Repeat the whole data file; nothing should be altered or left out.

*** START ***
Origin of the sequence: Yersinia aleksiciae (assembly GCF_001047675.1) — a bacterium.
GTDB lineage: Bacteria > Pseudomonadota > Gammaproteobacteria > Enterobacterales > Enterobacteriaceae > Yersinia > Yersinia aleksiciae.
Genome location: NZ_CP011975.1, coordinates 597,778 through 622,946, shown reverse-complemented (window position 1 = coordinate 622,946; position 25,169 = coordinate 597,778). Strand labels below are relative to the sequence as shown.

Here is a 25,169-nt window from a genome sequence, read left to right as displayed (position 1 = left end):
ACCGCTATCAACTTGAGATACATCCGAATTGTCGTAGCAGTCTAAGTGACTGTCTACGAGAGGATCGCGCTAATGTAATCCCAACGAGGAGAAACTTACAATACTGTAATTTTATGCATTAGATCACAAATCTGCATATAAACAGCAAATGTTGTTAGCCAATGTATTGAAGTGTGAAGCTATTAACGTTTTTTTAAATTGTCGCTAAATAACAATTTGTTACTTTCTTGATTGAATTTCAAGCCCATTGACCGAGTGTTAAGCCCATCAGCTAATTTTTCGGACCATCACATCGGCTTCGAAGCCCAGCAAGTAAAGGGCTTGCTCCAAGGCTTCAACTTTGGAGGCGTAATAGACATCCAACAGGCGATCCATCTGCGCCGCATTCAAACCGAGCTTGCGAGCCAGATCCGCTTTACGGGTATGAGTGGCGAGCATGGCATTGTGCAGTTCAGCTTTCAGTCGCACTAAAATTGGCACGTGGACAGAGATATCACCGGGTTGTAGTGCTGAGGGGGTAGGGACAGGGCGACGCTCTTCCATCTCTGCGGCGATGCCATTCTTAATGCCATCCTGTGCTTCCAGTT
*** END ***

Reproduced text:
Origin of the sequence: Yersinia aleksiciae (assembly GCF_001047675.1) — a bacterium.
GTDB lineage: Bacteria > Pseudomonadota > Gammaproteobacteria > Enterobacterales > Enterobacteriaceae > Yersinia > Yersinia aleksiciae.
Genome location: NZ_CP011975.1, coordinates 597,778 through 622,946, shown reverse-complemented (window position 1 = coordinate 622,946; position 25,169 = coordinate 597,778). Strand labels below are relative to the sequence as shown.

Here is a 25,169-nt window from a genome sequence, read left to right as displayed (position 1 = left end):
ACCGCTATCAACTTGAGATACATCCGAATTGTCGTAGCAGTCTAAGTGACTGTCTACGAGAGGATCGCGCTAATGTAATCCCAACGAGGAGAAACTTACAATACTGTAATTTTATGCATTAGATCACAAATCTGCATATAAACAGCAAATGTTGTTAGCCAATGTATTGAAGTGTGAAGCTATTAACGTTTTTTTAAATTGTCGCTAAATAACAATTTGTTACTTTCTTGATTGAATTTCAAGCCCATTGACCGAGTGTTAAGCCCATCAGCTAATTTTTCGGACCATCACATCGGCTTCGAAGCCCAGCAAGTAAAGGGCTTGCTCCAAGGCTTCAACTTTGGAGGCGTAATAGACATCCAACAGGCGATCCATCTGCGCCGCATTCAAACCGAGCTTGCGAGCCAGATCCGCTTTACGGGTATGAGTGGCGAGCATGGCATTGTGCAGTTCAGCTTTCAGTCGCACTAAAATTGGCACGTGGACAGAGATATCACCGGGTTGTAGTGCTGAGGGGGTAGGGACAGGGCGACGCTCTTCCATCTCTGCGGCGATGCCATTCTTAATGCCATCCTGTGCTTCCAGTT